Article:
Ken Hawker and Ken Lewis have to be merged

and

are the same person:

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Hi indy133,
here is a link to the Style Guide for Artist names.
https://musicbrainz.org/doc/Style/Artist

It reads in part:

Performance names and legal names

Generally, use the name the artist mainly performs under as the artist name. Alternative names, including any legal names and name variations, should generally be entered as aliases, and can be used in artist credits and relationship credits when appropriate.

… [examples] …

In some cases, a person … can perform under multiple names that they actually consider different projects, and not just alternative names. In that case, you should add each artist separately. If they’re a person, a separate legal name artist should be added, and linked to all performance names with the is person (“performs as”) relationship. In this case, do not add legal name aliases to the performance names …

If you are confident that both Ken names were used for non-separate projects then merge them and state the basis for your confidence in your Edit Notes.

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Let’s see if I get this correctly. If the real name Ken Hawker had been used for writing nursery rhymes and the pen name Ken Lewis for writing porn radioplays, it seems to be obvious that he wanted to hide this part of his works. So we would call this a different “project”.
But what happens if we find out later that he didn’t care a fuck about hiding his identity and published several horror porn radioplays under his real name? No “project”, so we choose alias again.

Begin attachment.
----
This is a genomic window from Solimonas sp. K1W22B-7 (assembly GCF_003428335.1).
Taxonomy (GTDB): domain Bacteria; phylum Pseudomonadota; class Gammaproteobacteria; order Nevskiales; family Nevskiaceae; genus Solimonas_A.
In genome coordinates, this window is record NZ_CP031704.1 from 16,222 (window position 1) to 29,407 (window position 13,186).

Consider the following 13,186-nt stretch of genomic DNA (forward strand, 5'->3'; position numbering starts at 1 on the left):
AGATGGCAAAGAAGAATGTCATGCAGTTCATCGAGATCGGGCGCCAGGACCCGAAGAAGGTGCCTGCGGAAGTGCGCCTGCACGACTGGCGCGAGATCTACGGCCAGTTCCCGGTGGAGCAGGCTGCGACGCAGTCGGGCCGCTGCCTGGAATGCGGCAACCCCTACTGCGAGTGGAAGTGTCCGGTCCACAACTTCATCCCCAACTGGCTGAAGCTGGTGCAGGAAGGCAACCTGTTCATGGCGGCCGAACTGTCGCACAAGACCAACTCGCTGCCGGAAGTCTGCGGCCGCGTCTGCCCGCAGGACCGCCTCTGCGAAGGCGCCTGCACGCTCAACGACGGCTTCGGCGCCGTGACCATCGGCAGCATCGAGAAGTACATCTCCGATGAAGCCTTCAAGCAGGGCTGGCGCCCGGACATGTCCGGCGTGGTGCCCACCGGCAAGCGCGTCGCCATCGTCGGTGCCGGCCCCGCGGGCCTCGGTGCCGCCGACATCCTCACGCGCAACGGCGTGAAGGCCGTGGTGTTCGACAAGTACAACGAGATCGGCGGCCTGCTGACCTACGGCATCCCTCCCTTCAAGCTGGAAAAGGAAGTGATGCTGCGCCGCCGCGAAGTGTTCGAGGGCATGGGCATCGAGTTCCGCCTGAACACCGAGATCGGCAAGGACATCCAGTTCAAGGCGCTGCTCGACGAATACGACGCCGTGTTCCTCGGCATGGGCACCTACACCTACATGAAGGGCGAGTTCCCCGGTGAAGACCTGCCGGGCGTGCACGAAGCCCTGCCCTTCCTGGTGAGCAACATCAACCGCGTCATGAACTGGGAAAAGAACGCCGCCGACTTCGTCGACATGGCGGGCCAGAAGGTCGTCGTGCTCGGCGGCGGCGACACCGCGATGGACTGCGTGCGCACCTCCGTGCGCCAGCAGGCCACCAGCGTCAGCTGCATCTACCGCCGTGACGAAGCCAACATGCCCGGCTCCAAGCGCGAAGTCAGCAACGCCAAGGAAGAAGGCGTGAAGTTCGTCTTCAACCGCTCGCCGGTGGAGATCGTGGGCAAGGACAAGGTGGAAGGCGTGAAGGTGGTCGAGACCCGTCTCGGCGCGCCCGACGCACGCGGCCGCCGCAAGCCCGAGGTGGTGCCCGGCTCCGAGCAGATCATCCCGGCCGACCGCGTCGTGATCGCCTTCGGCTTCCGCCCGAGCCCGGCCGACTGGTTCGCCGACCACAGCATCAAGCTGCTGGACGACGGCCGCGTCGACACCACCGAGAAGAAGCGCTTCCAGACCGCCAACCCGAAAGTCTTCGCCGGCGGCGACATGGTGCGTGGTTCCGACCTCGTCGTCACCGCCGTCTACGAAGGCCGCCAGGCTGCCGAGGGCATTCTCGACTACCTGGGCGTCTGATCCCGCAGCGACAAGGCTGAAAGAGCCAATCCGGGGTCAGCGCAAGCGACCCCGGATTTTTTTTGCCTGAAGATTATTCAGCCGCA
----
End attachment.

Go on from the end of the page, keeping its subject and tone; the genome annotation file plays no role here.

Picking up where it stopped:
The problem I see here is, every change of a name is done intentionally (I hope so, at least) and in most cases we don’t know the reason.
So we have to rely to what the artist is telling us. So where do I find what Ken Hawker thought about his new name/project?

No, not at all, I simply do not know what “non-separate projects” means in the context of songwriting.
(Of course, If he wrote songs under the name Ken Lewis just for one artist or band, there might be a chance. But…)

I don’t think we need to overcomplicate this. It looks like a straightforward case of someone with a legal name (Hawker) and a professional/performance name (Lewis). Absent evidence that both names were used for distinct artistic purposes, they seem safe to merge. The merge is now open for votes: Edit #89372492 - MusicBrainz

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No, this case was clear enough, I just wanted to point out, that these vague rules are difficult to understand: What about this case:

Vollbildaufzeichnung 05.05.2022 204901

Julian Cope uses the pseudonym Double de Harrison even on the same releases (he’s not an exception for this “strategy”).
When I’m following the guideline, this has to be an intentional different “project”.
But we wouldn’t know if they hadn’t appeared together on a release.
Merge or don’t merge?

I’d say yes to the Ken Hawker/Lewis merge (already voted), especially since there aren’t really any credits to their legal name.